Five years into a partnership to make its Global Hawk drones available to NASA for scientific endeavors, Northrop Grumman is ready to continue the relationship for five more years ... or more.
On Thursday, the maker of unmanned aerial vehicles announced that it has reupped its five-year NASA Space Act Agreement with the Dryden Flight Research Center, whereby Northrop makes Global Hawk drones, which it owns and operates, available to NASA for use on science missions and flight demonstrations, including hurricane surveillance, atmospheric research, and exploration of new mission capabilities.
Already, the drones have been used on missions to investigate how the composition of the atmosphere affects Earth's climate, to monitor the progress of hurricanes forming in the Atlantic Ocean, and to examine the effects of winter storms on flood risk along the West Coast.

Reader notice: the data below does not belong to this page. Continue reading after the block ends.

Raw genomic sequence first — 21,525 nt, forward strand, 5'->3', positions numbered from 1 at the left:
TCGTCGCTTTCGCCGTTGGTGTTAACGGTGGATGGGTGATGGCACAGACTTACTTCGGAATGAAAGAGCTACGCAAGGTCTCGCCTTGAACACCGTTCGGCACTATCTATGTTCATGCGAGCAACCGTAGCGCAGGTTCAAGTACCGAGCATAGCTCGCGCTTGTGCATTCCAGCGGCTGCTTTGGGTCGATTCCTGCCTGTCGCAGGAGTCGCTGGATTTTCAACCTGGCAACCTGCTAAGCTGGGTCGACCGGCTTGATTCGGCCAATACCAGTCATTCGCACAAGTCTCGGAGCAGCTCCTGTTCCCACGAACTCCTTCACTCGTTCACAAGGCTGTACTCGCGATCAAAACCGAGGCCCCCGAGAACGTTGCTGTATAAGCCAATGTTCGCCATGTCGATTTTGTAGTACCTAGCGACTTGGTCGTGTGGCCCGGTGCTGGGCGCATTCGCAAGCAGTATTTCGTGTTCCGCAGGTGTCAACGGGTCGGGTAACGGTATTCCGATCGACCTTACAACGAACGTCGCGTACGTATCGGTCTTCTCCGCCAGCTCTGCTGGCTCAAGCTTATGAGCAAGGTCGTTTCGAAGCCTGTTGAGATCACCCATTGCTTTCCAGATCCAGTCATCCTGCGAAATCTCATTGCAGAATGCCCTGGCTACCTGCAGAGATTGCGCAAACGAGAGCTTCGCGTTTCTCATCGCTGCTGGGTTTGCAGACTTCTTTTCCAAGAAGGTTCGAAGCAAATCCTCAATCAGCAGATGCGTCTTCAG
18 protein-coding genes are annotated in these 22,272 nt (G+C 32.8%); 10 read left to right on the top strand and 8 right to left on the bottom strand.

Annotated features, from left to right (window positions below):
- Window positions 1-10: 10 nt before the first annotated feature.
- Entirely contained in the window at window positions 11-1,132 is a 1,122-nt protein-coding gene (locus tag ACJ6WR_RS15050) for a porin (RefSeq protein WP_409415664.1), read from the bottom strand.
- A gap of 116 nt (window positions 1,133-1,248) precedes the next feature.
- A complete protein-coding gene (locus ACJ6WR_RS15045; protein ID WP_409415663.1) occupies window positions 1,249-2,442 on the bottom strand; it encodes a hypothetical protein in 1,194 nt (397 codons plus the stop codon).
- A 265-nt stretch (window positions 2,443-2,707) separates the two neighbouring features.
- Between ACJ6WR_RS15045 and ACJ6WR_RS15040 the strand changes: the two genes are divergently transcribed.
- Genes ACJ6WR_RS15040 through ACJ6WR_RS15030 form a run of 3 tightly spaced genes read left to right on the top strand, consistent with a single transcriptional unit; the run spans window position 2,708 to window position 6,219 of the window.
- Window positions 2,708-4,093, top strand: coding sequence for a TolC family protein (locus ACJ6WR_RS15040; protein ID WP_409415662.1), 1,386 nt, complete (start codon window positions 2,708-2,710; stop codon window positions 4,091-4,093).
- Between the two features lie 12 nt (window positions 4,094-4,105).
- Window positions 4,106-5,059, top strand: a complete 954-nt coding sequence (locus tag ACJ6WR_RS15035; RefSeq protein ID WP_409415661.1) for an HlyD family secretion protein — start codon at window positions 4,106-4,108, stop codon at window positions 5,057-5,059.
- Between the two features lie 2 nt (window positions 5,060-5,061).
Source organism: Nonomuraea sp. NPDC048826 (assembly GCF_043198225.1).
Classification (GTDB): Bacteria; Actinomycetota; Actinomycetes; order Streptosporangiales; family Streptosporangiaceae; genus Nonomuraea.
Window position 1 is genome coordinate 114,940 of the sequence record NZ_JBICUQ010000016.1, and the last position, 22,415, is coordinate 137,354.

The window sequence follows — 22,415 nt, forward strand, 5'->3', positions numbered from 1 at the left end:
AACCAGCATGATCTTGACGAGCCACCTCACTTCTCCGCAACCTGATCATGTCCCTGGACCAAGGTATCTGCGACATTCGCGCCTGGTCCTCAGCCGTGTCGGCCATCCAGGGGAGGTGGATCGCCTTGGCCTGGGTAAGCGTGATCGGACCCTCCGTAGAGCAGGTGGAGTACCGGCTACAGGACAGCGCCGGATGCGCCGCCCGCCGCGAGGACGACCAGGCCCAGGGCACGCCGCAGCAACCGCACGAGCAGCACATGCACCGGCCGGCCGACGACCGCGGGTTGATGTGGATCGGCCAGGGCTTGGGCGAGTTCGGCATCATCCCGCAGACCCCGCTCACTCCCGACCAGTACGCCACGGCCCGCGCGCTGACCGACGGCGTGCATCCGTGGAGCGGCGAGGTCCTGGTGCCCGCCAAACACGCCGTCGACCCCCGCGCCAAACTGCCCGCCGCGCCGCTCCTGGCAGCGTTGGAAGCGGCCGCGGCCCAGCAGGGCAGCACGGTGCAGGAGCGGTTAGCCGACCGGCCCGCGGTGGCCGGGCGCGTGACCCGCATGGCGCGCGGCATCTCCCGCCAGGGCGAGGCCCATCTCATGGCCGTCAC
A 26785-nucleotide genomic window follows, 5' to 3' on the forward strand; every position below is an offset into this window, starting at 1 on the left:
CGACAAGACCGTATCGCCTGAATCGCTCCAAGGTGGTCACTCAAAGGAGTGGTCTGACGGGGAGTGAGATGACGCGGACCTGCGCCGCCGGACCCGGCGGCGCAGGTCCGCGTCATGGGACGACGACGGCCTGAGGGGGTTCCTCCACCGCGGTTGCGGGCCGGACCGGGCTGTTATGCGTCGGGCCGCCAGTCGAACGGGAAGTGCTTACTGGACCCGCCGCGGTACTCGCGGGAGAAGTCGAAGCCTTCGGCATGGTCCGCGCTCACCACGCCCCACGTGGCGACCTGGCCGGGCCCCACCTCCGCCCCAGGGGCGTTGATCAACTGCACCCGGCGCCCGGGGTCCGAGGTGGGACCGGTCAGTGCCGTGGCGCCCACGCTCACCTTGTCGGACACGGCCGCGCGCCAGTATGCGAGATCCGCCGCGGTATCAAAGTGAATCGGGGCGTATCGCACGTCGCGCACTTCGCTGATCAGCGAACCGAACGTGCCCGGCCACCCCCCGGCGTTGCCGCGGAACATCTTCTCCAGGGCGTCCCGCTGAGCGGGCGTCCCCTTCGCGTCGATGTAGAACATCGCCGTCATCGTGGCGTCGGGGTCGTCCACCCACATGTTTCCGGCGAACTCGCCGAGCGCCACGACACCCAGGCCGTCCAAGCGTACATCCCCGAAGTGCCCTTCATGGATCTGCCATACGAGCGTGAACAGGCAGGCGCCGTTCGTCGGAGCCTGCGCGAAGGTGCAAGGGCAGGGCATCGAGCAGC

Northrop's renewed agreement will run through April 30, 2018, and requires NASA to share the cost of operating the drones with Northrop, in exchange for being allowed to use the drones jointly. Financial terms were not disclosed.
The article Northrop Re-Ups Global Hawk Contract With NASA originally appeared on Fool.com.
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